Saturday--Tenth Week after Pentecost
MARY IS THE HOPE OF ALL SINNERS
St. Bernard exhorts even the despairing not to despair, and full of joy and tenderness towards his most dear Mother Mary, he lovingly exclaims: "And, who, O Lady, can be without confidence in thee, seeing that thou dost assist even those who are in despair! Let him, then, who is without hope, hope in thee!"
It is related in the Sacred Scriptures that Booz allowed Ruth to gather the ears of corn, after the reapers (Ruth ii. 3). St. Bonaventure says "that as Ruth found favour with Booz, so has Mary found favour with our Lord, and is also allowed to gather the ears of corn after the reapers. The reapers followed by Mary are all evangelical labourers, missionaries, preachers, and confessors, who are constantly reaping souls for God. But there are some hardened and rebellious souls which are abandoned even by these. To Mary alone it is granted to save them by her powerful intercession." Truly unfortunate are they if they do not allow themselves to be gathered, even by this sweet Lady. They will indeed be most certainly lost and accursed. But, on the other hand, blessed is he who has recourse to this good Mother. "There is not in the world," says the devout Blasius, "a sinner, however rebellious and wicked, who is despised or rejected by Mary; she can, she has the desire, and she knows how to reconcile him to her most beloved Son, if only he will seek her assistance."
O most pure Virgin Mary, I venerate thy most holy heart, which was the delight and resting-place of God, thy heart, overflowing with humility, purity, and Divine love. I, an unhappy sinner, approach thee with a heart all loathsome and wounded. O compassionate Mother, disdain me not on this account; let such a sight rather move thee to greater tenderness, and excite thee to help me. Do not wait to find virtues or merit in me before assisting me. I am lost, and the only thing I merit is hell. See only my confidence in thee and the determination I have to amend. Consider all that Jesus has done and suffered for me, and then abandon me if thou canst. I offer thee all the pains of His life; the cold He endured in the stable; His journey into Egypt; the Blood He shed; the poverty, sweat, sorrows, and death He endured for me; and this in thy presence. For the love of Jesus, take charge of my salvation.
With reason, O my most sweet Queen, did St. John Damascene salute and call thee the "Hope of those who are in despair." With reason did St. Laurence Justinian call thee "the Hope of malefactors," and another ancient writer "the only Hope of Sinners." St. Ephrem calls her "the safe harbour for all sailing on the sea of the world." This last-named Saint also calls her "the consolation of those who are to be condemned." With reason, finally does St. Bernard exhort even the despairing not to despair; and, full of joy and tenderness towards his most dear Mother, he lovingly exclaims: "And who, O Lady, can be without confidence in thee, since thou assistest even those who are in despair? And I doubt not, that whenever we have recourse to thee, we shall obtain all that we desire. Let him, then, who is without hope, hope in thee." St. Antoninus relates that there was a sinner who was at enmity with God, and who had a vision in which he found himself before the dread tribunal; the devil accused him, and Mary defended him. The enemy produced the catalogue of his sins; it was thrown into the scales of Divine Justice, and weighed far more than all his good works. But then his great advocate, extending her sweet hand, placed it on the balance, and so caused it to turn in favour of her client; giving him thereby to understand that she would obtain his pardon if he changed his life; and this he did after the vision, and was entirely converted.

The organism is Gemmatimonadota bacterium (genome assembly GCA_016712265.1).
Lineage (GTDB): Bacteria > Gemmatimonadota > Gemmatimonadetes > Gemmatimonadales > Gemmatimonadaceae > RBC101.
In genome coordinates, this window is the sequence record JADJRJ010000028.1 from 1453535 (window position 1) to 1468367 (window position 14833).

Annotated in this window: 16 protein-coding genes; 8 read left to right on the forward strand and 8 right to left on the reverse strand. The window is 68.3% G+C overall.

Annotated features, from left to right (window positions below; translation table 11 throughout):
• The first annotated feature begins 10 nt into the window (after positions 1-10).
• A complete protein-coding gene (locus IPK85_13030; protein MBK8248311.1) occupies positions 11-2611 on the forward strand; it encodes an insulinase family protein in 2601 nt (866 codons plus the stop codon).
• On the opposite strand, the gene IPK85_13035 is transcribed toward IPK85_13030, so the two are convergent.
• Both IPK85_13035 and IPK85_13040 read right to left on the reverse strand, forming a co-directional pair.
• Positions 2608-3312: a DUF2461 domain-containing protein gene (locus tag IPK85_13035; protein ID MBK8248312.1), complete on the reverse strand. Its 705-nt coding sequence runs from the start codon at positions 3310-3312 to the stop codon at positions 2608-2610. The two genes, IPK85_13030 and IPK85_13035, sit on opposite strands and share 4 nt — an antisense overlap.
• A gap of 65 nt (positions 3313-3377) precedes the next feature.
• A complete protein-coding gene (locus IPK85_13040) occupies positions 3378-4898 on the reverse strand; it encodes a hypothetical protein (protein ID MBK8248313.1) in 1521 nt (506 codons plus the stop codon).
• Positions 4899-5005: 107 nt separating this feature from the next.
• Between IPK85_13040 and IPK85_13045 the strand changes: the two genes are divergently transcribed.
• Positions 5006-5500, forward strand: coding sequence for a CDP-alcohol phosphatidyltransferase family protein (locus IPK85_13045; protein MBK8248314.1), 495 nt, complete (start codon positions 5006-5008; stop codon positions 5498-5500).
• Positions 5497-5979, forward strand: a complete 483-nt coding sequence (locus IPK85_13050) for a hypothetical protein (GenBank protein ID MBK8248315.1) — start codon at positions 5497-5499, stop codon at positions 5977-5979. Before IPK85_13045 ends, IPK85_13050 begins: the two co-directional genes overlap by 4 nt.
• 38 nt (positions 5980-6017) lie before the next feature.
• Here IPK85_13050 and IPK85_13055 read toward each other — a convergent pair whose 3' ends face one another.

Ah, my Mother, I will not and cannot fear that thou wilt reject me, a sinner, now that I have recourse to thee and ask thy help. Did I fear this, I should be offering an outrage to thy mercy, which goes in quest of the wretched, in order to help them. O Lady, deny not thy compassion to one to whom Jesus has not denied His Blood. But the merits of this Blood will not be applied to me unless thou recommendest me to God. Through thee do I hope for salvation. I ask not for riches, honours, or earthly goods. I seek only the grace of God, love towards Thy Son, the accomplishment of His will, and His heavenly kingdom, that I may love Him eternally. Is it possible that thou wilt not hear me? No; for already thou hast granted my prayer, as I hope; already thou prayest for me; already thou obtainest me the graces I ask; already thou takest me under thy protection. My Mother, abandon me not. Never, never cease to pray for me, until thou seest me safe in Heaven at thy feet, blessing and thanking thee forever. Amen.
THE DOCTOR AND APOSTLE OF PRAYER. ST. ALPHONSUS.